This commitment was evident in the change in the top award at the ARIAs, Best
Artist, to be non-gender specific.

On the issue of ageism, Herd indicated: “Yes, there are some big challenges, but there’s such a strong willingness to address these challenges and move forward, and of course we’ve got more talent than ever coming through.”

When labels and producers push through the glass ceiling, they have found huge potential
and success with many artists who were not discovered until they were older.

Examples include Debbie Harry, who worked as a secretary and dancer before her breakthrough with Blondie when she was 31. Sheryl Crow was a school teacher, jingle singer and backup vocalist; she released her debut album at 31 and didn’t get a massive hit until a year later with “All I Wanna Do” at age 32. Other artists who had a breakthrough in their 30s or 40s include Rachel Platten, Sia and Willie Nelson.

So it’s bizarre that the producers of “Australian Idol” have ignored this as well as the success found on similar programs, where an age-limit wasn’t a factor. Internationally, “Britain’s Got Talent” has discovered numerous older artists, including a 48-year-old Susan Boyle, who came to our attention as a contestant in 2009.

On 16 July 2021, “The Voice” casting website announced that two new seasons will be broadcast in 2022: the upcoming eleventh regular season, and “The Voice Generations”.

For the ‘Generations’ version, family groups, consisted in people of several ages, are the ones who can apply.

Then of course, was the infamous Triple J moment of September 2021, where a tweet intended to poke fun at its older listeners instead lead to a conversation about alleged ageism and sexism at the station and beyond, and highlighted the issues of ageism and the way discrimination is skewed towards women.

triple j tweet ageism music industry

In response to the tweet, The Music Network reported: “The industry tells female artists over a certain age that they no longer have anything to offer young music fans… Women must constantly ‘reinvent’ themselves – their sound, their image, their message. Men, not so much – and certainly not at the pace we expect from women.”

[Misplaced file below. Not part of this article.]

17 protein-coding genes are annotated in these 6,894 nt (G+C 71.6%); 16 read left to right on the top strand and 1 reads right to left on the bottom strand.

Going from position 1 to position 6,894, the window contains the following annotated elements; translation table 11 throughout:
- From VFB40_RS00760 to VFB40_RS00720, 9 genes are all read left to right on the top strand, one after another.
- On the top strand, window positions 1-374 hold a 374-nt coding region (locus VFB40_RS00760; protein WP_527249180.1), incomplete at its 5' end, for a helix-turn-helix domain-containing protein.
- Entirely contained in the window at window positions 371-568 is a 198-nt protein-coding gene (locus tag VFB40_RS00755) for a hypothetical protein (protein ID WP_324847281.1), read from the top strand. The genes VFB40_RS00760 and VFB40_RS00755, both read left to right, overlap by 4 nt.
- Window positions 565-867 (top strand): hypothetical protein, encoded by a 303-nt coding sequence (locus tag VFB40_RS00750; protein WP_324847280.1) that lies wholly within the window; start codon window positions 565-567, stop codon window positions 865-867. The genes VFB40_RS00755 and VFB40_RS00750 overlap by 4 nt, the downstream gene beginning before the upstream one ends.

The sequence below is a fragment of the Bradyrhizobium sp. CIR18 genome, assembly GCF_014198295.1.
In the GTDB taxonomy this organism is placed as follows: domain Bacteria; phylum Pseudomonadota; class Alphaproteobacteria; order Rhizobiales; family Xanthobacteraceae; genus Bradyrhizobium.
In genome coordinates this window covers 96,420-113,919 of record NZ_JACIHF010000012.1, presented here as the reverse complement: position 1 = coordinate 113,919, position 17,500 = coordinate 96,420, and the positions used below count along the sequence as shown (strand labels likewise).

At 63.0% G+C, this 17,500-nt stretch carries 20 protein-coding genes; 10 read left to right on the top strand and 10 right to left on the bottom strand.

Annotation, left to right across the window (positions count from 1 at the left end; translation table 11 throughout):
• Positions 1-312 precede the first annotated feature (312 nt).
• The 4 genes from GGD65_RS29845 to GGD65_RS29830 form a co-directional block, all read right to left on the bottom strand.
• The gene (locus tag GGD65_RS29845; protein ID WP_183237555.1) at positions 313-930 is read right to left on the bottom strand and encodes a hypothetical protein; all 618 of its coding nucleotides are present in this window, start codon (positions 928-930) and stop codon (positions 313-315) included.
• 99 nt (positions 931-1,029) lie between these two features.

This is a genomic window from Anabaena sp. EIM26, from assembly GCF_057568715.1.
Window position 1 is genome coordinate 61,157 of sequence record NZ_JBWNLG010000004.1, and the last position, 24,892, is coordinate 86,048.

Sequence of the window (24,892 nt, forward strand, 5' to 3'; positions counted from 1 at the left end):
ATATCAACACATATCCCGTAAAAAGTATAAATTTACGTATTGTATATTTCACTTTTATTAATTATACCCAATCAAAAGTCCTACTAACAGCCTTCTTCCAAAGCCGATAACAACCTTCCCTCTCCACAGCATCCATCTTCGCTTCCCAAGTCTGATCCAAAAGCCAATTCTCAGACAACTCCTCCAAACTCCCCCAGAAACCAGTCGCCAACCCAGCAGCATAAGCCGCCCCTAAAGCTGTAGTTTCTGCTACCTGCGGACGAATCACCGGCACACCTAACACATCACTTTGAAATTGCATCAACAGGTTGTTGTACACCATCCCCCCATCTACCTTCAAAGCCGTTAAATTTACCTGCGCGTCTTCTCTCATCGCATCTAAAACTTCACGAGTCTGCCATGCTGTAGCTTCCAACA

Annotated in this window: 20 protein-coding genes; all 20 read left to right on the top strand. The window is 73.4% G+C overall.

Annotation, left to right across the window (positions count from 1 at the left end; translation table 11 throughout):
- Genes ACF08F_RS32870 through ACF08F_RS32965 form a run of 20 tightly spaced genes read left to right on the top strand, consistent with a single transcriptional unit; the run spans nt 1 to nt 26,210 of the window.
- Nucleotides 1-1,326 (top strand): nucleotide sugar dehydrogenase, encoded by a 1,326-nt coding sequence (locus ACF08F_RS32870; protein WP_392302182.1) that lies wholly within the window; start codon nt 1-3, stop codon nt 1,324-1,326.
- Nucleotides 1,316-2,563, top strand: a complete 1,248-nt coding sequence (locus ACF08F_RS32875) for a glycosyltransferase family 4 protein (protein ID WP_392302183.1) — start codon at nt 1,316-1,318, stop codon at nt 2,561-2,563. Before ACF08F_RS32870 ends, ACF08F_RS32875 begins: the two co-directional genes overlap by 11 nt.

The acknowledgement of issues around ageism are not confined to the music industry.

The fashion industry is making a change with some designers now targeting an older audience.

With wealth and income shifting towards older age groups, many feel that the fashion industry is not only ageist — but is also missing out on a very lucrative older market. Changes are also being seen in demographics, producing clothes for plus sizes, and moving forward from the unhealthy obsession with “thin”.

In addition, the skincare industry is especially guilty of pushing age-phobic ideas in the way they market skincare products. For anyone that indulges in multi-step skincare routines, self-care often becomes intertwined with anti-ageing. There are many creams and lotions that are marketed as a solution to the ‘problem’ of ageing, again targeted predominantly towards women.

With a new series of “Australian Idol” under development, production company Fremantle Australia need to reflect on the changes that have occurred since the original series was axed and create a program that is reflective of current societal expectations.

The target audience from earlier series have evolved. Previously, younger viewers were reliant on TV Week magazine and primetime viewing to engage with the artists. With this new series, the expectation is to “create artists in the world of TikTok, YouTube and digital sales”.

Furthermore, they should reflect on the previous “Australian Idol” model that led to low ratings and eventual cancellation. By having contestants from a range of demographics, including different ages, “Australian Idol” has a greater chance of long-term viability by increasing its target audience from the teens of previous series.

More importantly, “Australian Idol” will also reflect the expectations of a society and music industry that is making a genuine attempt to make a change for the better. To do so, it needs support from all facets of the industry.

Hey “Australian Idol”, it’s a different world than when you left. It’s time to get with the program.